Central Primary School

November Newsletter

A Message from Mr. Cox

Welcome to November! We are being led into November with some exciting news. The Illinois State Board of Education (ISBE) released our annual School Report Card on Oct. 30 at www.illinoisreportcard.com. The Report Card shows how well our schools are progressing on a wide range of educational goals.

I am proud to announce the 2019 official summative designation for Central Primary School as reported by the Illinois State Board of Education. A Summative designation is a descriptor of how well our schools are meeting the needs of all students.

Central Primary School received an exemplary rating for 2019. This shows remarkable growth from a previous commendable rating in 2018.

Exemplary schools had “all students” index scores at or above 80.12 according to the Illinois State Board of Education. Of the 3058 elementary schools in Illinois that were tested, only 332 schools received the exemplary rating. Our school is in the top 10% of elementary schools in Illinois.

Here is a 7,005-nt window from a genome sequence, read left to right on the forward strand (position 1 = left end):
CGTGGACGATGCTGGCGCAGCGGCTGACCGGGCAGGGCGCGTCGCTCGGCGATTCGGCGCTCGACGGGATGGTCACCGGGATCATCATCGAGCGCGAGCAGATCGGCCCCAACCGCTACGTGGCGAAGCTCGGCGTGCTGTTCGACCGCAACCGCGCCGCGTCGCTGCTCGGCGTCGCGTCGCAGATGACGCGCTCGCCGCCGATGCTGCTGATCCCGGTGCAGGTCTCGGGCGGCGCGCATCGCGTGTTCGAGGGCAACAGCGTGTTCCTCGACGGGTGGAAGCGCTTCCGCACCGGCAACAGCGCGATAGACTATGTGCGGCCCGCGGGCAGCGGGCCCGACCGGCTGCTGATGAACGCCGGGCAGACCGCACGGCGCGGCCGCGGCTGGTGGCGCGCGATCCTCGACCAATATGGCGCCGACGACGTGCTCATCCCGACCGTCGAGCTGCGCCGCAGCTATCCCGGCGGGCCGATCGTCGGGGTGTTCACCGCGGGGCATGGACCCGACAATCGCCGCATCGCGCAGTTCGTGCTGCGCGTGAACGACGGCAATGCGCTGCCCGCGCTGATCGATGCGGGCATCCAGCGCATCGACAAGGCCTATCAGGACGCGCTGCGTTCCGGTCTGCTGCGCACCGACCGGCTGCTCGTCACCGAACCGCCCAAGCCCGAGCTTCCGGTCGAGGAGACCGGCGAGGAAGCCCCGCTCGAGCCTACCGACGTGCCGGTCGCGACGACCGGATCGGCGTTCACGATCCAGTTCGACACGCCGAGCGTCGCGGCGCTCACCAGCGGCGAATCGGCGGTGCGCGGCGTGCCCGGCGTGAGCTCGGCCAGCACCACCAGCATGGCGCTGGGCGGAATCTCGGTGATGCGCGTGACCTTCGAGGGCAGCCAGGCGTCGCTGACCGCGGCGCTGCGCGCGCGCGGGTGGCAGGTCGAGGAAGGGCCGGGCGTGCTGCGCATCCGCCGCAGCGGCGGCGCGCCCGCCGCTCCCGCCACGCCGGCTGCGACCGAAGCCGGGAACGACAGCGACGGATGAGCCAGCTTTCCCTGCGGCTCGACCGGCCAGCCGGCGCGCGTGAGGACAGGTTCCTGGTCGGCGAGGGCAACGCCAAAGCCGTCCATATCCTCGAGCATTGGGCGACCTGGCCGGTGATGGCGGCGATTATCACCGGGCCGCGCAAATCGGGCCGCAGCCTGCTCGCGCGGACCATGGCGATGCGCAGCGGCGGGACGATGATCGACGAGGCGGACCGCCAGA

Congratulations to our students, parents, teachers, and staff! This is a tremendous accomplishment and a time to celebrate our school and community.

A Message from Ms. Johnson

November 1st marks the end of our first trimester, and a third of our school year. We should celebrate an amazing day and a half of parent/teacher conferences, Scholastic book fair, and PTO craft fair. It was wonderful to see all of the CPS families and we value the parent feedback from the 5 Essentials Survey that many parents were able to complete. If you missed the opportunity to complete the 5 Essentials parent survey please complete at your earliest convenience. Your feedback serves an important role in our future strategic planning.


Important November dates to remember:

  • CPS Picture Retake: Wednesday, Nov. 6th
  • Report Cards available on Skyward: Thursday, Nov. 7th
  • PTO VIP Breakfast (A-L): Thursday, Nov. 14th 7:15am-8:15am
  • PTO VIP Breakfast (M-Z): Friday, Nov. 15th 7:15am-8:15am
  • Early Dismissal: Tuesday, Nov. 26th 2:15pm
  • No School: Wednesday, Nov. 27th- Friday, Nov. 29th

Social Emotional Learning Corner- Mrs. Arms and Mrs. Freeman